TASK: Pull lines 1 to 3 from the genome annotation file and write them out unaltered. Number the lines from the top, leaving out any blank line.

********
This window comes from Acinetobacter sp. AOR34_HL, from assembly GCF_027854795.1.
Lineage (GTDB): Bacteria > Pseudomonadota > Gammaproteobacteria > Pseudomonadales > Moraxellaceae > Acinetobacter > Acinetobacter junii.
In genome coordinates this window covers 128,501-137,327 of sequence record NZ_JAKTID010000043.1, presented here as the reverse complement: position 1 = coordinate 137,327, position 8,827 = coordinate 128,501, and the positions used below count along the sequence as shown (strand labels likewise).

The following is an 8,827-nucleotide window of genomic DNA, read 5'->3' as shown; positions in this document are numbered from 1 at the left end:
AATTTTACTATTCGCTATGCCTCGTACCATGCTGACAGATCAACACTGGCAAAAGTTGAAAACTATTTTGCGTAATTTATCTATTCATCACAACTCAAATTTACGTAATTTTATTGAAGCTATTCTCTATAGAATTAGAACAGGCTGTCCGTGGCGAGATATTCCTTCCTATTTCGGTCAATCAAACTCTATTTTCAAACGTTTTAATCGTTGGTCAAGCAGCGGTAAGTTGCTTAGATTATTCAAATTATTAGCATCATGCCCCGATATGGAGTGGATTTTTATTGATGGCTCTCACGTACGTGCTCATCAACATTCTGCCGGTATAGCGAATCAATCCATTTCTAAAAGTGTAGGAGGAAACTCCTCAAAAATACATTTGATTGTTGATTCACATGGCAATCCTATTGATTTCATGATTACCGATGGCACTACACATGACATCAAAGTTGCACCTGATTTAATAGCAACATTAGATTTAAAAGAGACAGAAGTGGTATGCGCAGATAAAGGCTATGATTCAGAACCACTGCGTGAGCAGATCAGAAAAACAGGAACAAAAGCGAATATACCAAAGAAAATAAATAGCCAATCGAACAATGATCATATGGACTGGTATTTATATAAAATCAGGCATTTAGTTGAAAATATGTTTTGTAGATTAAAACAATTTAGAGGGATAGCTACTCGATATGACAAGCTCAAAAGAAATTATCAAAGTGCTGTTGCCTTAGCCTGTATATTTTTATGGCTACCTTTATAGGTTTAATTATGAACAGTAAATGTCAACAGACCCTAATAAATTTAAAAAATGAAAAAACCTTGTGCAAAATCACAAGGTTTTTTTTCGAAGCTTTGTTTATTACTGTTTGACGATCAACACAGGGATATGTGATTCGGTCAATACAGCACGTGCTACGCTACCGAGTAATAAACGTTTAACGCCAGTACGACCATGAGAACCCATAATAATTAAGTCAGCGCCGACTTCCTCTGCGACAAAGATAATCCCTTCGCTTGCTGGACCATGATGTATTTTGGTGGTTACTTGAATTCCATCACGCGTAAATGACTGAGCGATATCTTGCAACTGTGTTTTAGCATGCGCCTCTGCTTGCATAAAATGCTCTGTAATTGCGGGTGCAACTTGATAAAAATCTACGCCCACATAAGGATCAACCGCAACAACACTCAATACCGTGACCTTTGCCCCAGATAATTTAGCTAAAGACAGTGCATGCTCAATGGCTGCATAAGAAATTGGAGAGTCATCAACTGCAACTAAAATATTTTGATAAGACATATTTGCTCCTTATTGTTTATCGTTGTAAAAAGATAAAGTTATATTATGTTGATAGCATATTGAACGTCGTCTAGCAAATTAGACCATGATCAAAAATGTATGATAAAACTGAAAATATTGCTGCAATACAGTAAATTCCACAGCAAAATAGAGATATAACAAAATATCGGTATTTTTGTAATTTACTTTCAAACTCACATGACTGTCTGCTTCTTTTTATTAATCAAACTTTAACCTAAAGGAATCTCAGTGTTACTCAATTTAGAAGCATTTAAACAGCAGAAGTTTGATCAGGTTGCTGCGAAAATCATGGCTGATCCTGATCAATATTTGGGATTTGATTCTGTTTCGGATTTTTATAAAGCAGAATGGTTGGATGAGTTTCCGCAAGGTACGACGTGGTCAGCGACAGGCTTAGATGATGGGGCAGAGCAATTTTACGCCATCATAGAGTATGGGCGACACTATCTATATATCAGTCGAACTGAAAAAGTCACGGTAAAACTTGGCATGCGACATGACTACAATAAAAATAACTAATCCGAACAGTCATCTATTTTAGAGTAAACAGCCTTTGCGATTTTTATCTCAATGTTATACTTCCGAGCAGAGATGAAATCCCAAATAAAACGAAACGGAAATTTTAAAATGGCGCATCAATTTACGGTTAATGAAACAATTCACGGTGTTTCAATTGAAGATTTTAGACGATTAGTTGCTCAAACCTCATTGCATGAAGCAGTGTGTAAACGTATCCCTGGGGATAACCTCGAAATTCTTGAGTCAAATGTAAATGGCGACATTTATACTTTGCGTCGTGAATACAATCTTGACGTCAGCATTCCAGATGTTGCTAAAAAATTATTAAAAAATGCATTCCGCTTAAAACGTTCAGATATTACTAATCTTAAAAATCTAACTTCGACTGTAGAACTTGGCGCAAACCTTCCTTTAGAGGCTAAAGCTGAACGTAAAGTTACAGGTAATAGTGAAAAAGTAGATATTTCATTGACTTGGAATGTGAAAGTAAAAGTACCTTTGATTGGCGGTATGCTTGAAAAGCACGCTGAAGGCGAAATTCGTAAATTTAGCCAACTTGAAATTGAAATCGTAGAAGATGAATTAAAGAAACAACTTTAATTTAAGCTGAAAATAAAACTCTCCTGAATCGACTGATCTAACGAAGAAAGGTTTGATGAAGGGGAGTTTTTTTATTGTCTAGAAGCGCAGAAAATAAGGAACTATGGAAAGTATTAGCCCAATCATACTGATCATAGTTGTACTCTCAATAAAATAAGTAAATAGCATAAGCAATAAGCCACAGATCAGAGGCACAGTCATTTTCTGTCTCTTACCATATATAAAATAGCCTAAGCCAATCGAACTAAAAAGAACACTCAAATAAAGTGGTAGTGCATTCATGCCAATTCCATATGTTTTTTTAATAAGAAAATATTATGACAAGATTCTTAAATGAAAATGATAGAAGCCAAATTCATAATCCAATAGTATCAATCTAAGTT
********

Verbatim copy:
This window comes from Acinetobacter sp. AOR34_HL, from assembly GCF_027854795.1.
Lineage (GTDB): Bacteria > Pseudomonadota > Gammaproteobacteria > Pseudomonadales > Moraxellaceae > Acinetobacter > Acinetobacter junii.
In genome coordinates this window covers 128,501-137,327 of sequence record NZ_JAKTID010000043.1, presented here as the reverse complement: position 1 = coordinate 137,327, position 8,827 = coordinate 128,501, and the positions used below count along the sequence as shown (strand labels likewise).